LEETONIA- Concerned village residents filled council chambers for the regular Village Council meeting Wednesday night seeking answers regarding a proposed adult group home in the former Presbyterian church at High and Elm streets.
The group provided council with a list of questions and concerns, noting issues such as safety and well being, property values and traffic congestion. But foremost those in attendance questioned village administration about an apparent evasiveness on the issue.
"We are here this evening in hopes that members of council, the mayor or someone can address these concerns with more information, insight or details than what has been presented thus far to the community," said Todd Walters, speaking on behalf of the group.
Concerns arose within the community after the proposed home's owner Les Crowe and his partners attended the Feb. 6 council meeting to explain his plans. Mayor Artie Altomare stated that he invited Crowe to the next council meeting (on Feb. 6) as soon as he found out what the plans were for the building and that Crowe did attend that meeting. He also noted that Crowe has not violated any laws or ordinances.
Crowe explained that he has been in communication with Zoning Inspector John Rydarowicz for "months," but that he has not tried to hide his intentions from anyone, speaking freely about the project with anyone wishing to question him.
Crowe further explained that the proposed facility cannot be licensed until it passes all inspections and is issued an occupancy permit. He said he can legally work with the local zoning and fire departments for those inspections.
He reiterated that nothing has been finalized at this point, but that the facility will be licensed through the state and regulated by the Ohio Department of Mental Health.
Above all, though, Crowe encouraged community involvement, stating that the facility will have an open door for people to engage with the residents. He said he hopes to put an end to all the negativity surrounding the proposed facility and stop the stigma of mental illness.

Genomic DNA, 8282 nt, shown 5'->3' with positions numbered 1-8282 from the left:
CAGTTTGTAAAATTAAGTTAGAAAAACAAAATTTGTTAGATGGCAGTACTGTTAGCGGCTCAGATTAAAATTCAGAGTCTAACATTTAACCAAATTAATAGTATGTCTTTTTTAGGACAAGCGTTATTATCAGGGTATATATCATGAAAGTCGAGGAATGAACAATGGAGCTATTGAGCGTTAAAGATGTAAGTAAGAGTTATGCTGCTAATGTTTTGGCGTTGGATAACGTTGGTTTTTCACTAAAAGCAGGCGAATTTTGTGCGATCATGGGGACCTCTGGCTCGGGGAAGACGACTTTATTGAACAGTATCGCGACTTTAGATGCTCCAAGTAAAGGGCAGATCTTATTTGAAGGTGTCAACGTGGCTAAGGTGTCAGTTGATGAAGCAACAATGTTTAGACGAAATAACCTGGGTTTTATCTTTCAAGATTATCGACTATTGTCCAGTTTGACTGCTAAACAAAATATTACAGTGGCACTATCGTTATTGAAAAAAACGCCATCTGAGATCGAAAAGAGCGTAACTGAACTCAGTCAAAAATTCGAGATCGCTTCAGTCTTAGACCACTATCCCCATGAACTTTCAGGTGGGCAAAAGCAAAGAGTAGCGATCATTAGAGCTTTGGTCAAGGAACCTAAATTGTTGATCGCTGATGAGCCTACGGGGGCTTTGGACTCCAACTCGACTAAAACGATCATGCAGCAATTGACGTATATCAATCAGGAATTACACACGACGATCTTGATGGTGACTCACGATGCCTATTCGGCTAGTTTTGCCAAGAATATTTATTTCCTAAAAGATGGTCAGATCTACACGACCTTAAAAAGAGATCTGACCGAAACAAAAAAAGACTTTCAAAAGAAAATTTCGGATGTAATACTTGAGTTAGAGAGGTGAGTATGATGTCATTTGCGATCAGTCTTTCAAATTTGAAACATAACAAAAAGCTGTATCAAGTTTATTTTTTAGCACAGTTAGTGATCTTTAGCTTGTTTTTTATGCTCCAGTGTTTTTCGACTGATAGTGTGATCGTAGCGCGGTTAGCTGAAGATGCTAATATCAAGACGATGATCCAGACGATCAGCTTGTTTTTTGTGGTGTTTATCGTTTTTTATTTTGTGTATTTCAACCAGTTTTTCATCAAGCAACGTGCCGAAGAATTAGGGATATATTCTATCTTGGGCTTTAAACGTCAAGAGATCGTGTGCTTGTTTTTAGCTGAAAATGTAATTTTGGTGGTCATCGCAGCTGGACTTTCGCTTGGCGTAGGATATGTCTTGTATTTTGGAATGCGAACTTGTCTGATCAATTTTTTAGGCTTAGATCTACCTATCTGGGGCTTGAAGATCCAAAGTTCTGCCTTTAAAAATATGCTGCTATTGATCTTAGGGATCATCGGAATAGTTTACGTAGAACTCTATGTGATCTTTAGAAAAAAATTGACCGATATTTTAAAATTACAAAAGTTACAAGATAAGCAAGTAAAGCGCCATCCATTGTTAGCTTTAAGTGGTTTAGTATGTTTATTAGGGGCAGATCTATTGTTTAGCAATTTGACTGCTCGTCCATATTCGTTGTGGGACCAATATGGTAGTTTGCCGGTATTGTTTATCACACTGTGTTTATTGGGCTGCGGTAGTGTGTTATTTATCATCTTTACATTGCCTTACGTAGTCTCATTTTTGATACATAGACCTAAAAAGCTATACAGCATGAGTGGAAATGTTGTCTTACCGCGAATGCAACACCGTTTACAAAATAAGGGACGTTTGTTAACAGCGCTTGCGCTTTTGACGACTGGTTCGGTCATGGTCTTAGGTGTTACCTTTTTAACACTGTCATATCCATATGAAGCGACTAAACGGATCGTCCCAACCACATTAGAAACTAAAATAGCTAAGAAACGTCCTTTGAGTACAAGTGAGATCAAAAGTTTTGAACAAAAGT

"All we're asking is please be involved in what we're doing here," he said. "Get a better understanding of the [residents]."
Some in attendance responded that at that point, after the facility has been opened, it will be too late to do anything if they don't approve of the facility.
The proposed facility will house up to 16 residents with mental health disorders who are independent, high-functioning individuals with no history of violence or crimes of a sexual nature, according to Crowe.
"We would not jeopardize the other residents in the home," he said. "They need a clean environment."
Crowe said the residents are people who suffer from disorders such as depression and forms of schizophrenia and come to the group home to receive guidance in everyday routines such as preparing meals, taking medications and doing the laundry.
The group of village residents viewed the council meeting as an inadequate venue to have their questions answered and scheduled a meeting with Crowe for 6:30 p.m. Feb. 27 at the Leetonia Community Public Library.
In other business council hired Karen Jones of Leetonia as a part-time as needed dispatcher.
The next regular council meeting is scheduled for 7 p.m. March 6 at Village Hall, preceded by a Water/Sewer Committee meeting at 6 p.m.
Kevin Howell can be reached at email@example.com